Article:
- Keep almonds or your favorite nuts in your purse for snacks
- Choose black beans for your side at your favorite Mexican restaurant
When pregnant, your body depends on fat for your energy! You will need to consume between 20-35 percent of your daily intake from fat. Fats can be a very complex and a bit complicated to understand because they are NOT all alike. Let's talk about the good, the bad and the VERY bad.
Good fats include unsaturated fats which can do great things for the body including improve cholesterol levels and reduce inflammation, acting as a natural lubricant. These fats come from plants such as vegetable oils, nuts, and seeds. Unsaturated fats are then broken down into monounsaturated fats and polyunsaturated fats.
Monounsaturated fats include: peanuts, olive oil, canola oil, avocados, almonds, pecans, pumpkin seeds, sesame seeds.
Polyunsaturated fats include: Omega-3 fats from fish, flax seeds, corn oil, walnuts and sunflower oil.
Examples of ways to incorporate these good fats:
- Use peanut butter or almond butter instead of cream cheese
- Cook meats and veggies in olive oil instead of butter
- Top your salads with nuts and seeds instead of croutons
Let's move on to the bad fats. These are saturated fat. Our bodies do not require us to consume any additional saturated fat so that is why they are not in the good category but many of the foods that have saturated fat do have other important nutrients in them. Examples of foods containing saturated fats are meats, whole-milk dairy (whole milk, ice cream & cheese) and seafood.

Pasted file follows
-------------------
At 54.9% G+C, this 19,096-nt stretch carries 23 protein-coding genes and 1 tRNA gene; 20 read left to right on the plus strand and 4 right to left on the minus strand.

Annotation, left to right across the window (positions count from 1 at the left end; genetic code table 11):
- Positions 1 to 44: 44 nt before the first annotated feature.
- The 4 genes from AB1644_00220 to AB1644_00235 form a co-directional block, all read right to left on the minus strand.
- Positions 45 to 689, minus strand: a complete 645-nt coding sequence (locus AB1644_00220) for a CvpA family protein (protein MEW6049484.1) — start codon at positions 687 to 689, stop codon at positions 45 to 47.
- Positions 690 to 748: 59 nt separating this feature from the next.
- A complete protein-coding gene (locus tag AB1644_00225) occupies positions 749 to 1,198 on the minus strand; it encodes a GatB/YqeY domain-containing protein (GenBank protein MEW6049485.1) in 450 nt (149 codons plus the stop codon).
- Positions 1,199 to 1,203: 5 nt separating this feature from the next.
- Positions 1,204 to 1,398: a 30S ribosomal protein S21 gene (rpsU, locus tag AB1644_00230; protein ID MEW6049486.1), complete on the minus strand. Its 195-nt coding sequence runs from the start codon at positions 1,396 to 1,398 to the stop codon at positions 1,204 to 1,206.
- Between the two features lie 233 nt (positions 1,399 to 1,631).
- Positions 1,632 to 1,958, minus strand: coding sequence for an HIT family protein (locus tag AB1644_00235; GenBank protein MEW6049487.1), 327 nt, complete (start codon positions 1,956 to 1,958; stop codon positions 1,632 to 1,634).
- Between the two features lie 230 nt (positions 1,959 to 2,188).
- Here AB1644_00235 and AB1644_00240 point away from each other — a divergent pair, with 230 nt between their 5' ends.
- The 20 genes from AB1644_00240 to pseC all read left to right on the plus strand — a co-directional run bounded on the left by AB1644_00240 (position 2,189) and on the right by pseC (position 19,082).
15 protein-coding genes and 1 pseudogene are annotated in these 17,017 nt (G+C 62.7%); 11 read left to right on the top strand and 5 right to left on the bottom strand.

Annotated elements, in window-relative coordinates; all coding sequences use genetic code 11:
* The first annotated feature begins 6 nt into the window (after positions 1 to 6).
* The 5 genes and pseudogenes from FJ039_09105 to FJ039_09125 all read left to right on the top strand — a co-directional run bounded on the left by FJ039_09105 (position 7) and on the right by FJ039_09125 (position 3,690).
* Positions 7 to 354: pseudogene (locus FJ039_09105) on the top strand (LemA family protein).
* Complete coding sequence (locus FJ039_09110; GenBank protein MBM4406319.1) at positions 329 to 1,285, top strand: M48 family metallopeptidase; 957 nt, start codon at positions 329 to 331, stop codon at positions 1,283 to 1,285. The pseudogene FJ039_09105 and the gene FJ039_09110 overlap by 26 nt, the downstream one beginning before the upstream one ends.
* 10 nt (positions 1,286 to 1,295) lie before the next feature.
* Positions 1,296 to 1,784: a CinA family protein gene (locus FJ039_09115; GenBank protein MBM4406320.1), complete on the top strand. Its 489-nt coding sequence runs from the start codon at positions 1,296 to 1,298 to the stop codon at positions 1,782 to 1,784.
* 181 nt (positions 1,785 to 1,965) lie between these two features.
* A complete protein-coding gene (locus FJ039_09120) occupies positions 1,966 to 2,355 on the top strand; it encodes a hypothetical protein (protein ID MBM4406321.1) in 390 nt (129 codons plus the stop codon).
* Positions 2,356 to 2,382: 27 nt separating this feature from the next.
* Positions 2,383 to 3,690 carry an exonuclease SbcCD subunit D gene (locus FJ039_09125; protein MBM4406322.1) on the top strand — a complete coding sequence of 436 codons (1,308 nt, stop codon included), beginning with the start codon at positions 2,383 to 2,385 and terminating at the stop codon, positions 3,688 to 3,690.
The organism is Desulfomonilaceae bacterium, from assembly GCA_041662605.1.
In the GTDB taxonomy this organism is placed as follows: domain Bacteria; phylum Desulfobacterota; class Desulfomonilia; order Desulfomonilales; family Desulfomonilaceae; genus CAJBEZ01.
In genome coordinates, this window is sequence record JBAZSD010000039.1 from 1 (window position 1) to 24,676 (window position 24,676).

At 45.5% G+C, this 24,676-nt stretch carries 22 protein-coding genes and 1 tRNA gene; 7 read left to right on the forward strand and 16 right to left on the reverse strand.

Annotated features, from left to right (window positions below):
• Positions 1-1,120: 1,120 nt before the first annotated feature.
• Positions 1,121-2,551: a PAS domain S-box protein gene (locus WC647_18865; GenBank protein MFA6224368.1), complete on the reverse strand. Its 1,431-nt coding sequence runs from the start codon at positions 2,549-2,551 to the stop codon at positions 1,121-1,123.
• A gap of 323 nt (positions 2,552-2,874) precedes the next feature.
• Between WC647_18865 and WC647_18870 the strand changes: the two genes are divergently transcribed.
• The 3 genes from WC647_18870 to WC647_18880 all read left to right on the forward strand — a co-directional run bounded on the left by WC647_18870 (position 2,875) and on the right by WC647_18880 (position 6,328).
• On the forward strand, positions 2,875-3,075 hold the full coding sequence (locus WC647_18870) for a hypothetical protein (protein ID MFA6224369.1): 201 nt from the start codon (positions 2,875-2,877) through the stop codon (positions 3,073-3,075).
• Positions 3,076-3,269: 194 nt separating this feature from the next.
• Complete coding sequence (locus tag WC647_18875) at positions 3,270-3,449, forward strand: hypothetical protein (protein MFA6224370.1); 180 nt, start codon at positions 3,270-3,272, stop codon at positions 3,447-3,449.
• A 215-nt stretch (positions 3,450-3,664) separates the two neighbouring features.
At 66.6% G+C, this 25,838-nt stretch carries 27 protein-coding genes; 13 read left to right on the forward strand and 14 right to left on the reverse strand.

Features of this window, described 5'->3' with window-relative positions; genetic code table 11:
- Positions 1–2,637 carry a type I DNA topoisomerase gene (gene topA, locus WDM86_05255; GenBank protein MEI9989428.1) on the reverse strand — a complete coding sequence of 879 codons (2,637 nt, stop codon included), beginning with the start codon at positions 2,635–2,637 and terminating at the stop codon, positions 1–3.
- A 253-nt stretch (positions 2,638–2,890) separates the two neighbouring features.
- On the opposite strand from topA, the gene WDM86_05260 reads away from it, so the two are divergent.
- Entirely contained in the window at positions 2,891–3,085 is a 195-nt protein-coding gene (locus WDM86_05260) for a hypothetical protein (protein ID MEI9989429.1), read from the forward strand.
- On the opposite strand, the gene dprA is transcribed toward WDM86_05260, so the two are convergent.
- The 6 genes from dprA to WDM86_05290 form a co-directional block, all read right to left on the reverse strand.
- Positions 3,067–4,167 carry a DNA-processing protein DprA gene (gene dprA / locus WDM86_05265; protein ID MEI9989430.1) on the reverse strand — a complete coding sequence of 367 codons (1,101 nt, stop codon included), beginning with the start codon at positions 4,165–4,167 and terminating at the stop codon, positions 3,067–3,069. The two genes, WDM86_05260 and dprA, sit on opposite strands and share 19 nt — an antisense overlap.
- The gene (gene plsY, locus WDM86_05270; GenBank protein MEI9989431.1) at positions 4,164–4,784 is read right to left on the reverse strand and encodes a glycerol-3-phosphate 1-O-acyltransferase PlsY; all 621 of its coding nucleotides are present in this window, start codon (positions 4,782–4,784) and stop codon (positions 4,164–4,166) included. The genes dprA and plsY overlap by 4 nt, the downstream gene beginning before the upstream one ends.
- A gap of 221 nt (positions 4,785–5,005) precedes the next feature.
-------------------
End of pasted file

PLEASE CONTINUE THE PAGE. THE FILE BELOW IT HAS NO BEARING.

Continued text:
Ick! On to the VERY bad fats. These are trans-fats. Many times these are coming from the very processed foods we find towards the middle of the supermarket. Cookies, graham crackers, chips, crackers. Trans-fats are also very widely found in fast food restaurants and many sit down restaurants for that matter. Manufacturers and restaurant owners want their foods to last so they have to use a process called hydrogenation to maintain freshness. Unfortunately, this process takes out many of the nutrients in foods and leaves very little for the body to use for good. So it is best to stay away from these foods as much as possible. Look on labels for anything that says hydrogenated or partially hydrogenated and DON'T BUY IT!
Vitamins & Minerals
Your baby is growing at such a fast pace that it is going to be very important to supply that baby with certain vitamins and minerals to support its rapid growth. Let's cover the most important of these vitamins and minerals and where you can incorporate them into your diet.
If you are not yet pregnant, folate is something you can start incorporating into your diet now! Folate helps to develop the baby's neural tube which will become the spinal cord. This development happens so early in your pregnancy, which is why it is a good idea to begin consuming foods high in folate even before you know you are carrying. Sources of folate include breakfast cereal, spinach, orange juice, avocados, fortified pasta or bread, romaine lettuce and peanuts.